...while for the cars, there are 140,000 off-street spots and at least 300,000 on-street spots (very conservative estimate as there are over 300,000 cars registered here, not to mention metered spots)
    http://www.bostonglobe.com/business/2013/07/04/boston-limiting-new-parki...
    http://www.cityofboston.gov/transportation/accessboston/pdfs/parking_off...

    That's a ratio of 1:178 car spots vs bike spots! Not to mention bike commuting is increasing while auto ownership is decreasing. If it took 5 years to get 2,500 bike spots, the city will only need to increase its rate of adding bike spots by a factor of 30X in order to get rid of the disparity in a year.

    I suggest other bike commuters follow this link: http://cityofboston.gov/contact/?id=179 in order to request the other 17,500 bike rack locations that we will need. I'll start by suggesting a new location along every single block in Back Bay.

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    If you thinking you're

    By on

    If you thinking you're sticking it to the residents of Back Bay then you're wrong. Probably more cyclists in Back Bay than any other neighborhood in the city of Boston. Sorry!

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    not sticking it to anyone...

    By on

    Not to be misconstrued...I really do ride a bike to get from place to place, I really do go to back bay with some frequency, I really do need to park my bike there (often to a meter or sign because that's what's available), and I really would be distraught and furious if my $70 lock was cut and my bike was taken away to god knows where and very likely damaged or lost in the process.

    So if I really can't lock up to a sign or a meter, and nobody else can either, then I really do need there to be literally hundreds and hundreds of new bike racks in Back Bay. That's no joke and it's not "sticking it" to anyone. I wrote in here http://cityofboston.gov/contact/?id=179 and requested 19 new racks at places I frequent in the Back Bay. I'd suggest anyone else who bikes does the same, and make sure to explain why it's suddenly so important as of today.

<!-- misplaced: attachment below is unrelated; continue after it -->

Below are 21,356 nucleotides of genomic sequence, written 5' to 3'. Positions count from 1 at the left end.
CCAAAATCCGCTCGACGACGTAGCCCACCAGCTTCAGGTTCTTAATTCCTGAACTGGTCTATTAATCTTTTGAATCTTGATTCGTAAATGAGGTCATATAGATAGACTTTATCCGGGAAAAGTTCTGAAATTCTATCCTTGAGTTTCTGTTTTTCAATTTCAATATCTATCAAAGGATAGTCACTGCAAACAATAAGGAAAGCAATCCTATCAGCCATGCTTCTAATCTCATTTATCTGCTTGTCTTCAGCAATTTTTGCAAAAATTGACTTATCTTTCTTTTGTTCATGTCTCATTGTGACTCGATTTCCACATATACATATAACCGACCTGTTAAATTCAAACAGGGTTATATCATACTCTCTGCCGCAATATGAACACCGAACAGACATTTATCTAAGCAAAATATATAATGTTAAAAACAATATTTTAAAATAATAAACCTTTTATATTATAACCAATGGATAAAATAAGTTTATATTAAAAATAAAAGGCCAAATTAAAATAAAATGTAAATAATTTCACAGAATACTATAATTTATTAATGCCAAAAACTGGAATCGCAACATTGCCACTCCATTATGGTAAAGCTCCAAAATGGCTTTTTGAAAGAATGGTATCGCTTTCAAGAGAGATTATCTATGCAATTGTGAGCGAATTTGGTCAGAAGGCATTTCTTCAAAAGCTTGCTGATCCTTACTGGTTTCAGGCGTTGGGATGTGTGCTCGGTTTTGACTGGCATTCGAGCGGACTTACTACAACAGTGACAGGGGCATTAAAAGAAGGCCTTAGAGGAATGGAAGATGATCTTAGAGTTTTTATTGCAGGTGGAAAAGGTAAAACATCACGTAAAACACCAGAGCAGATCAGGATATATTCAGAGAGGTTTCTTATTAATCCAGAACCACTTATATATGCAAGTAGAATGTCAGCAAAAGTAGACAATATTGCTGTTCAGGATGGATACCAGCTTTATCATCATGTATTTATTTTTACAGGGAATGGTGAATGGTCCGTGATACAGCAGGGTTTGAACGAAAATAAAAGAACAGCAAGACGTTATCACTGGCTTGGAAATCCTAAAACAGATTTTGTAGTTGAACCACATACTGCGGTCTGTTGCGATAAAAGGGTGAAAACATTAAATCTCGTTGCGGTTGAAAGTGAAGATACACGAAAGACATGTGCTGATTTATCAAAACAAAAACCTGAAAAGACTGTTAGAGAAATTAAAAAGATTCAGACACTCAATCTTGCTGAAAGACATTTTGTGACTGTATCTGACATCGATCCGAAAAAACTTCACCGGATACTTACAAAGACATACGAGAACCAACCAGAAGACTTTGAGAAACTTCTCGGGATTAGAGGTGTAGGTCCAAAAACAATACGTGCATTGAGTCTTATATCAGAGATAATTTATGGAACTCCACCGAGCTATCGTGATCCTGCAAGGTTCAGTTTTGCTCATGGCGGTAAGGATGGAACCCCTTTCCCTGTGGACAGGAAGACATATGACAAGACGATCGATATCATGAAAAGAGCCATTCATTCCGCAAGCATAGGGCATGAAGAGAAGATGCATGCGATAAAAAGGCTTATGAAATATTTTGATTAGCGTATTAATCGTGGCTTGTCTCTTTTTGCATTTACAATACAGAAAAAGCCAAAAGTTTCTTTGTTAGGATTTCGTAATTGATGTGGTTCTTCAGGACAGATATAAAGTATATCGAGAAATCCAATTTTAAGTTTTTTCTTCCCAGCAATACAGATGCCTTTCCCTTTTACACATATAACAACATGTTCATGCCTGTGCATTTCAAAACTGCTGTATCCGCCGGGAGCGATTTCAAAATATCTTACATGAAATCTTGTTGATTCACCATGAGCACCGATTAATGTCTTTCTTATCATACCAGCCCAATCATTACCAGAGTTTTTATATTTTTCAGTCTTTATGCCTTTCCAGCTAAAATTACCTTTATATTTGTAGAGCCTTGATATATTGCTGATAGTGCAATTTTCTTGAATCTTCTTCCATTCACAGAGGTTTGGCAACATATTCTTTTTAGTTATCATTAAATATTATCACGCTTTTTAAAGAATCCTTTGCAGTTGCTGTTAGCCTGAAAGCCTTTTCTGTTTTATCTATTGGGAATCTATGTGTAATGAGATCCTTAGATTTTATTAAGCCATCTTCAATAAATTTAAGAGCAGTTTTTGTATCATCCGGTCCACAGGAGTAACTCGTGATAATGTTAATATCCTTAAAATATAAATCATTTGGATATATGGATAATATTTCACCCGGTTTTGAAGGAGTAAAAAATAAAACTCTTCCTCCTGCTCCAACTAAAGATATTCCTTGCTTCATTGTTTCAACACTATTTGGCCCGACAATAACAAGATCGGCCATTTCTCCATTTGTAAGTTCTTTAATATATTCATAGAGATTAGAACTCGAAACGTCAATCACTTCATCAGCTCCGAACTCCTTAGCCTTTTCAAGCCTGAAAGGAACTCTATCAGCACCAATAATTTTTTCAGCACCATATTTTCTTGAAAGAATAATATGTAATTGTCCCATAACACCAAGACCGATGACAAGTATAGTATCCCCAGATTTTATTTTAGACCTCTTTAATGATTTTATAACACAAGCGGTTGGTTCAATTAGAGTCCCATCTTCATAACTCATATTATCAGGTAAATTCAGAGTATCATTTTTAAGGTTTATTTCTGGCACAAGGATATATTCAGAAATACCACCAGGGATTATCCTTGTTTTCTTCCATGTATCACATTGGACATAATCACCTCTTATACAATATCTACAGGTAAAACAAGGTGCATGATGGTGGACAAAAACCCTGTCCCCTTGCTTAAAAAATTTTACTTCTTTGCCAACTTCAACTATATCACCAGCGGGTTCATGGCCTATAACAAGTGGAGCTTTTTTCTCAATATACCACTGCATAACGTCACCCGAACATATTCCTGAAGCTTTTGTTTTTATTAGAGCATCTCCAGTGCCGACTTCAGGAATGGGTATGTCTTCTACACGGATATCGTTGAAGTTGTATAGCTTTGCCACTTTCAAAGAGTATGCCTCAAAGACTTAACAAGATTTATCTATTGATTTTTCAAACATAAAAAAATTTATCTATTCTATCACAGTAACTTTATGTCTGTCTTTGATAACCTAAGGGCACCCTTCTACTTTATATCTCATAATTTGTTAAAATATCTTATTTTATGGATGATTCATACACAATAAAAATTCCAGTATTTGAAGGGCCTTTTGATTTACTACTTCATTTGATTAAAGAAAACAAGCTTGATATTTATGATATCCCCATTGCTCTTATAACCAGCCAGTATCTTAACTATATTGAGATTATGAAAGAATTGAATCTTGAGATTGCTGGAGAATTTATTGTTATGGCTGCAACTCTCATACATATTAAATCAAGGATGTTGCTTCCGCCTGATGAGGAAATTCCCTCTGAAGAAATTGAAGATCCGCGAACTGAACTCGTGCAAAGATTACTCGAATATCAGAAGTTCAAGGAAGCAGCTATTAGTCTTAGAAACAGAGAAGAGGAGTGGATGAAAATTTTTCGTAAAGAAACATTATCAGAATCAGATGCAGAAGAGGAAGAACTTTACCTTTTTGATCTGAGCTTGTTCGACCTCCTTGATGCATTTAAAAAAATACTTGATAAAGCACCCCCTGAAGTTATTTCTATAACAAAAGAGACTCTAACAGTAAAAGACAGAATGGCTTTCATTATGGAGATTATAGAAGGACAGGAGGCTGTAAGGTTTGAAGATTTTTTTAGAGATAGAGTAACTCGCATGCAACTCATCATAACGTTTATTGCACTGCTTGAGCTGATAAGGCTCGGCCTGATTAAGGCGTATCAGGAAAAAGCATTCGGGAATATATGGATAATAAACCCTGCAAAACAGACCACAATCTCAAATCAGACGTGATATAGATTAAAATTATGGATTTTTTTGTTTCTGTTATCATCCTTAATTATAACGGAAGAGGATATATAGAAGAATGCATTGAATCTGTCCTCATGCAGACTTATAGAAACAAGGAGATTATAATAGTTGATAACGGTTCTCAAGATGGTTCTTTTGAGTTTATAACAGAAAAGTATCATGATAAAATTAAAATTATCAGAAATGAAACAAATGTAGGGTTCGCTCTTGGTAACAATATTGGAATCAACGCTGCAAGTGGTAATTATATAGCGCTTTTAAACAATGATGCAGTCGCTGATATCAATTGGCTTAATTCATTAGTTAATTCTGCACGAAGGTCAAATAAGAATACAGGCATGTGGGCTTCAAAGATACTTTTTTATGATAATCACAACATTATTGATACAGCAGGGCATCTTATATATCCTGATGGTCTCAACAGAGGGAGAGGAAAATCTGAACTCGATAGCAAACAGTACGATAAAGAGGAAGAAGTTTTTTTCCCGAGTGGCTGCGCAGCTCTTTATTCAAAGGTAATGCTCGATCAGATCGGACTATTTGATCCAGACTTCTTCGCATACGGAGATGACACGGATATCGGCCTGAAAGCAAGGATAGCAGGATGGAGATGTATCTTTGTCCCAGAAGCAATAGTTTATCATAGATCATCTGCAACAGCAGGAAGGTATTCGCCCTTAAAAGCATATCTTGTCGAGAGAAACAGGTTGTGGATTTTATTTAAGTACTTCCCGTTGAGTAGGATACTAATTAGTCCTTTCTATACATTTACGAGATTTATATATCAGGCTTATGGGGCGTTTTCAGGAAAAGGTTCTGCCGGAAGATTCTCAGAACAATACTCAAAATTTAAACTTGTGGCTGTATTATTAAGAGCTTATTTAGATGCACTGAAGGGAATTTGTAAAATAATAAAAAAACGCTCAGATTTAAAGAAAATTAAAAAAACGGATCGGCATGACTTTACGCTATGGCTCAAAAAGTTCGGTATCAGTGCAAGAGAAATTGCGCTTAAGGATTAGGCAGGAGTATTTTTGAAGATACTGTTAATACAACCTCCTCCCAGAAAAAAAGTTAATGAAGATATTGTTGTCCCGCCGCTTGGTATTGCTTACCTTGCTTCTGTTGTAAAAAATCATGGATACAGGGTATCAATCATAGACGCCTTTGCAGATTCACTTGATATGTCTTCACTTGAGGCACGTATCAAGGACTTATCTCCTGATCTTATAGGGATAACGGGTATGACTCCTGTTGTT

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    Why not?

    By on

    Giant class action settlement to build cycletracks all around the city!

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    Velodrome != Cycletrack

    Velodrome = circular racing track for bikes
    Cycletrack = protected bike lane for cyclists, similar to what is on Western Ave between N Harvard and Storrow in North Allston

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    Montreal To Introduce ‘Vélorues’ Next Summer

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    From 'The Gazette'

    In Portland, they call them “neighbourhood greenways.” In Vancouver, they call them “bicycle boulevards.”

    They are coming to Montreal, in the summer of 2015 and they will be called “vélorues,” these streets where cyclists have priority and can ride right down the middle of the road. Cars are allowed on these streets, but because of various measures to keep traffic slow — including cyclists riding down the middle of the street — motorists will generally avoid them. And that’s the idea.

    IMAGE(http://www.montrealgazette.com/travel/cms/binary/9872618.jpg)
    From 'The Gazette'

    “Property values on streets that become bicycle boulevards tend to go up. When you have a residential street with less car traffic, it improves quality of life.”